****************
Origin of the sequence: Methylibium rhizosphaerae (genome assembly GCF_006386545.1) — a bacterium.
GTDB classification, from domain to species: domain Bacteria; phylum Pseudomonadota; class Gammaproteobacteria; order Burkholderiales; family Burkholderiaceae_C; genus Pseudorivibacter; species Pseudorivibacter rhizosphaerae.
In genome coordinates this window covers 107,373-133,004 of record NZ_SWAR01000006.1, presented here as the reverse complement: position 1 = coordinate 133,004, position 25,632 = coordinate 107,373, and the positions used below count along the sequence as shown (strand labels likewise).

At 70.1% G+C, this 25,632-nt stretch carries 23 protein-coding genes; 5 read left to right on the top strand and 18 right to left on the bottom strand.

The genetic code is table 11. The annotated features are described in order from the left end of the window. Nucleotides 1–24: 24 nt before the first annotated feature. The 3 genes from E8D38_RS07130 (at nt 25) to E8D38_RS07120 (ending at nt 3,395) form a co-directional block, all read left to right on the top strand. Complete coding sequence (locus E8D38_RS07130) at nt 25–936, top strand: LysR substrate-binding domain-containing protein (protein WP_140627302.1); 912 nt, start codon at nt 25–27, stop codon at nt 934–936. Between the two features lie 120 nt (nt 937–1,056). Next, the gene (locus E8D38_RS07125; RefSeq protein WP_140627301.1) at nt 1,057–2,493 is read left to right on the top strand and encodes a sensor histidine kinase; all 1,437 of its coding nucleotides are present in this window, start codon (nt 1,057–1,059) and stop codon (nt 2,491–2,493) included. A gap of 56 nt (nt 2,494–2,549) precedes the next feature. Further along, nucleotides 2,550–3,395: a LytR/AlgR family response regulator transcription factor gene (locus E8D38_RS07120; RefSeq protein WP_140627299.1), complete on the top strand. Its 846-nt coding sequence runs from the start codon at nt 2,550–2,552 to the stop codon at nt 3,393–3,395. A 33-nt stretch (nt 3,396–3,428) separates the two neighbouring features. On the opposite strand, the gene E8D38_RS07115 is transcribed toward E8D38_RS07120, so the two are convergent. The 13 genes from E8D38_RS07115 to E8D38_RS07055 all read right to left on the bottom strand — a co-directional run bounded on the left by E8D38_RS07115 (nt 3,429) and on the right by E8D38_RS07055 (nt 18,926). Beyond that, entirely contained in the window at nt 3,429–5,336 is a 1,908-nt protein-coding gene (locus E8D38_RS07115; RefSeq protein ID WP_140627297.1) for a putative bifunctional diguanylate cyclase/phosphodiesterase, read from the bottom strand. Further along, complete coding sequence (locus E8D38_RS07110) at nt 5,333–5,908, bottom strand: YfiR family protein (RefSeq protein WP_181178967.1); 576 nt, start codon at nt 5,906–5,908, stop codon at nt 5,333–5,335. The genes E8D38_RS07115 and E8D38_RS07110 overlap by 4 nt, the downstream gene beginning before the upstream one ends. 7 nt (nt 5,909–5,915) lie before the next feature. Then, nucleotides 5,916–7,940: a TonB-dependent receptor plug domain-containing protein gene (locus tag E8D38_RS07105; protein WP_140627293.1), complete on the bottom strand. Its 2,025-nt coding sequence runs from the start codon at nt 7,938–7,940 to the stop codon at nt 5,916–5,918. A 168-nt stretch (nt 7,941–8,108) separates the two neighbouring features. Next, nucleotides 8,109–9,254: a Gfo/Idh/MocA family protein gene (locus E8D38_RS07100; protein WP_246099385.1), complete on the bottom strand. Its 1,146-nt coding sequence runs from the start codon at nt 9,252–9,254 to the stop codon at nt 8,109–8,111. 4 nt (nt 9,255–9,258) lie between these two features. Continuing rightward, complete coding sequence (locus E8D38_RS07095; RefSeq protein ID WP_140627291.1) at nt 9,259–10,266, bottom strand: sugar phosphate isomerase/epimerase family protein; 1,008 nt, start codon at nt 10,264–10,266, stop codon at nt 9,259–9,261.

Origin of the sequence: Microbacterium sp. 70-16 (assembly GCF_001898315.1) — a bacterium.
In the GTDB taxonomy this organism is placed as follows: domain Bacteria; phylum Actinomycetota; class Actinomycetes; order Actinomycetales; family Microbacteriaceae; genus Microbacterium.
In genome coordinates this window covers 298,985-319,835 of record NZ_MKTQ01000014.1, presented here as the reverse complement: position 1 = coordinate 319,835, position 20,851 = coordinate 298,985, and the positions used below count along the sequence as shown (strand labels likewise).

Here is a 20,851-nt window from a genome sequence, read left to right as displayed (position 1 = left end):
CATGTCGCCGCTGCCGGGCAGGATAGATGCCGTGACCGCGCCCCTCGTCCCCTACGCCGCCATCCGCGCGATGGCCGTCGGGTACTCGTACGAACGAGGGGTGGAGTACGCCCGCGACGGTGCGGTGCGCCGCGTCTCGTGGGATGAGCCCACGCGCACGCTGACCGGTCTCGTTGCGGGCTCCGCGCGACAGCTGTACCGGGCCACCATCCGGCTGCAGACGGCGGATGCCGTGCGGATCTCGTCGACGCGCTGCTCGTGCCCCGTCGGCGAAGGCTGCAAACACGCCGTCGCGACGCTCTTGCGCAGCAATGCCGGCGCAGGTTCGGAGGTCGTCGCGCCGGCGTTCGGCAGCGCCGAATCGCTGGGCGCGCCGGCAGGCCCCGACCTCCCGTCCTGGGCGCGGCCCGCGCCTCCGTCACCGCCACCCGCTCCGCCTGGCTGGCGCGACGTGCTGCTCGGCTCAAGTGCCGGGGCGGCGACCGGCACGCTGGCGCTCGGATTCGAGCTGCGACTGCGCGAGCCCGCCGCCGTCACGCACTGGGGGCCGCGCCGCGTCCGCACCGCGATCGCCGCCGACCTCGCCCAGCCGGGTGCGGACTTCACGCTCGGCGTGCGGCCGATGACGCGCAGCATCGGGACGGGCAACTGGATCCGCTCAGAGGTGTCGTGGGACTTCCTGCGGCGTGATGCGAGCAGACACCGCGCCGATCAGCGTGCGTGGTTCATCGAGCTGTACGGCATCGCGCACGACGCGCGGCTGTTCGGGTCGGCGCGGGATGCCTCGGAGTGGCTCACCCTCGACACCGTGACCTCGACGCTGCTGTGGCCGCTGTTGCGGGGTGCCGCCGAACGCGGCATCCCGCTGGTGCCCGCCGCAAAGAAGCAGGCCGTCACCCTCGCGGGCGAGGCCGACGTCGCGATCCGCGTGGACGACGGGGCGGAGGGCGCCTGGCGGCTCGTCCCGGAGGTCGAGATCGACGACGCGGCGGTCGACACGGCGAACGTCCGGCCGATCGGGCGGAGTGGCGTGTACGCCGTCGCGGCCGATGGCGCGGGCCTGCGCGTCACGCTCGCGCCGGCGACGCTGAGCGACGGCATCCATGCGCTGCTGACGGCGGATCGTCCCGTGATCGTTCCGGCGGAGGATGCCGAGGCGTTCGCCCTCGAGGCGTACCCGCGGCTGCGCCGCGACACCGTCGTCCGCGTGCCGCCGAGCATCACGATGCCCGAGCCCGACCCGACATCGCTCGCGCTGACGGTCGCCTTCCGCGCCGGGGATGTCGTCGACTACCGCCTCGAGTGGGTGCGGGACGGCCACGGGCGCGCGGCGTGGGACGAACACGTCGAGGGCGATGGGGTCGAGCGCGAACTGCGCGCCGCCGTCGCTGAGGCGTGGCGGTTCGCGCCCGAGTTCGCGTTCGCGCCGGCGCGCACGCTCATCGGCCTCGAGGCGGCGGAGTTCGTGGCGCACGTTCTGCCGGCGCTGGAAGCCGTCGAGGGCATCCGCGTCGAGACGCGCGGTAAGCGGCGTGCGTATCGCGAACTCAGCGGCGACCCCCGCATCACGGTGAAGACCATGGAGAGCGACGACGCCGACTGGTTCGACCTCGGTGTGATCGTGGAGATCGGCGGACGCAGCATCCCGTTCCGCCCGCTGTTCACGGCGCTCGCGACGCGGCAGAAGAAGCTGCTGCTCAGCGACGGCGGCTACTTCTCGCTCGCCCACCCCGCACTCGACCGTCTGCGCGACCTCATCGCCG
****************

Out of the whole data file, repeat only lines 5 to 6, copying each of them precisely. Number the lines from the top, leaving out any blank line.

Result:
The genetic code is table 11. The annotated features are described in order from the left end of the window. Nucleotides 1–24: 24 nt before the first annotated feature. The 3 genes from E8D38_RS07130 (at nt 25) to E8D38_RS07120 (ending at nt 3,395) form a co-directional block, all read left to right on the top strand. Complete coding sequence (locus E8D38_RS07130) at nt 25–936, top strand: LysR substrate-binding domain-containing protein (protein WP_140627302.1); 912 nt, start codon at nt 25–27, stop codon at nt 934–936. Between the two features lie 120 nt (nt 937–1,056). Next, the gene (locus E8D38_RS07125; RefSeq protein WP_140627301.1) at nt 1,057–2,493 is read left to right on the top strand and encodes a sensor histidine kinase; all 1,437 of its coding nucleotides are present in this window, start codon (nt 1,057–1,059) and stop codon (nt 2,491–2,493) included. A gap of 56 nt (nt 2,494–2,549) precedes the next feature. Further along, nucleotides 2,550–3,395: a LytR/AlgR family response regulator transcription factor gene (locus E8D38_RS07120; RefSeq protein WP_140627299.1), complete on the top strand. Its 846-nt coding sequence runs from the start codon at nt 2,550–2,552 to the stop codon at nt 3,393–3,395. A 33-nt stretch (nt 3,396–3,428) separates the two neighbouring features. On the opposite strand, the gene E8D38_RS07115 is transcribed toward E8D38_RS07120, so the two are convergent. The 13 genes from E8D38_RS07115 to E8D38_RS07055 all read right to left on the bottom strand — a co-directional run bounded on the left by E8D38_RS07115 (nt 3,429) and on the right by E8D38_RS07055 (nt 18,926). Beyond that, entirely contained in the window at nt 3,429–5,336 is a 1,908-nt protein-coding gene (locus E8D38_RS07115; RefSeq protein ID WP_140627297.1) for a putative bifunctional diguanylate cyclase/phosphodiesterase, read from the bottom strand. Further along, complete coding sequence (locus E8D38_RS07110) at nt 5,333–5,908, bottom strand: YfiR family protein (RefSeq protein WP_181178967.1); 576 nt, start codon at nt 5,906–5,908, stop codon at nt 5,333–5,335. The genes E8D38_RS07115 and E8D38_RS07110 overlap by 4 nt, the downstream gene beginning before the upstream one ends. 7 nt (nt 5,909–5,915) lie before the next feature. Then, nucleotides 5,916–7,940: a TonB-dependent receptor plug domain-containing protein gene (locus tag E8D38_RS07105; protein WP_140627293.1), complete on the bottom strand. Its 2,025-nt coding sequence runs from the start codon at nt 7,938–7,940 to the stop codon at nt 5,916–5,918. A 168-nt stretch (nt 7,941–8,108) separates the two neighbouring features. Next, nucleotides 8,109–9,254: a Gfo/Idh/MocA family protein gene (locus E8D38_RS07100; protein WP_246099385.1), complete on the bottom strand. Its 1,146-nt coding sequence runs from the start codon at nt 9,252–9,254 to the stop codon at nt 8,109–8,111. 4 nt (nt 9,255–9,258) lie between these two features. Continuing rightward, complete coding sequence (locus E8D38_RS07095; RefSeq protein ID WP_140627291.1) at nt 9,259–10,266, bottom strand: sugar phosphate isomerase/epimerase family protein; 1,008 nt, start codon at nt 10,264–10,266, stop codon at nt 9,259–9,261.

Origin of the sequence: Microbacterium sp. 70-16 (assembly GCF_001898315.1) — a bacterium.